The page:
Ullage. This is a measurement of space between the surface of liquid in a tank and the top of the tank inner surface.

UCP 1983. Uniform Customs and Practice for Documentary Credits (1983 Revision) of the International Chamber of Commerce; ICC Publication Number 400.

Unless used. This phrase refers to the counting of laytime against a charterer and the exceptions to laytime such as Sundays and holidays.

Unseaworthiness. If the condition of a vessel is such that she is not reasonably fit in all respects to encounter the ordinary perils of the sea, either by insufficient maintenance and repairs, incomplete crew, insufficient equipment or wrong stowage of cargo, etc., she is referred to as being unseaworthy.

Unless sooner commenced. Laytime usually begins as specified in the voyage charterparty, either immediately Notice of Readiness is properly and correctly tendered and accepted or after an express period following the tendering and acceptance of the Notice of Readiness.

USWC. An abbreviation signifying that the vessel proceeds to a port or ports on the United States West Coast.


Unitisation. To “unitise” cargo is to combine different goods or even different elements of the same goods, into one “group” or “unit” of a regular size.

Underdeck tonnage. Space below the “tonnage deck”, above the double bottom tanks, open floors or ceilings and between inboard faces of frames or sparring and including protuberances such as shaft bossings, bulbous bows, and so on. (The “tonnage deck” is the second deck from above except in the case of single-decked vessels in which case it is the upper deck.)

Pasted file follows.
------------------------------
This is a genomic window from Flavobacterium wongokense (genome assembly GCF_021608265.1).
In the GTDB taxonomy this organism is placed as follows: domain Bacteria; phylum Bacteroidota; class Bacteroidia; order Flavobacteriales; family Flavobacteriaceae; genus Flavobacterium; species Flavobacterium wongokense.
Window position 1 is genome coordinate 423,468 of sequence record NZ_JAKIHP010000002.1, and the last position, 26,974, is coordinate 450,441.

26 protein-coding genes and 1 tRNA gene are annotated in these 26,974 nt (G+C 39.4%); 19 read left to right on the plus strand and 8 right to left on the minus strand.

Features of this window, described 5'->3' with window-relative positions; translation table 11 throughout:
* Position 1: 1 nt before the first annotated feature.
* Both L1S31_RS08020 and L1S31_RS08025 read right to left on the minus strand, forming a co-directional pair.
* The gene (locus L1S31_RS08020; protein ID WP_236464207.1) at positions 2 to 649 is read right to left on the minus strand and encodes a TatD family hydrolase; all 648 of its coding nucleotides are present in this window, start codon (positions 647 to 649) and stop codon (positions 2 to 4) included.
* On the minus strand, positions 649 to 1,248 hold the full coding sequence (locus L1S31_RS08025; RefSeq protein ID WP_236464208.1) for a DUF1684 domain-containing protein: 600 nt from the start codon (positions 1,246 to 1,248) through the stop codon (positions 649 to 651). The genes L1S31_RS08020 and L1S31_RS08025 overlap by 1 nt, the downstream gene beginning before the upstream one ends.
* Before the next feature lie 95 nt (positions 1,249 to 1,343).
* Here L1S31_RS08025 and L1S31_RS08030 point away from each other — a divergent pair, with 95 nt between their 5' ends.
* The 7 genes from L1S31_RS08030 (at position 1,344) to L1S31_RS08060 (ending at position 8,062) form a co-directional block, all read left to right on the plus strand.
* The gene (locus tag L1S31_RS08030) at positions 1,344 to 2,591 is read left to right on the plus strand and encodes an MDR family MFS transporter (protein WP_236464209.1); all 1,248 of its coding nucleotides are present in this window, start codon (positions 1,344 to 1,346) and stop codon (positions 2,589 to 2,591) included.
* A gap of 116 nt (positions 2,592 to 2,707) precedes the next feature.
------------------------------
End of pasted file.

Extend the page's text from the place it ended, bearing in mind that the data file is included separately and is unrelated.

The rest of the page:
USEC. An abbreviation signifying that the vessel proceeds to a port or ports on the United States East Coast.

Unclean bill of lading. Under the UCP 1983, a “clean transport document is one which bears no superimposed clause or notation which expressly declares a defective condition of the goods and/or the packaging”.

U.S. Shipping Act 1984. In the United States in the late 19th century much legislation was passed to prevent the restraint of trade and to ensure “free competition”.

U.S.G. United States Gulf. This is part of the Gulf of Mexico between North America and South America on the Eastern seaboard of the North American Continent. Geographically, the Gulf is not part of the U.S.A., yet the abbreviation refers to ports in the U.S.A., such as Tampa, Mobile, New Orleans, Galveston and Houston , from which vessels are chartered.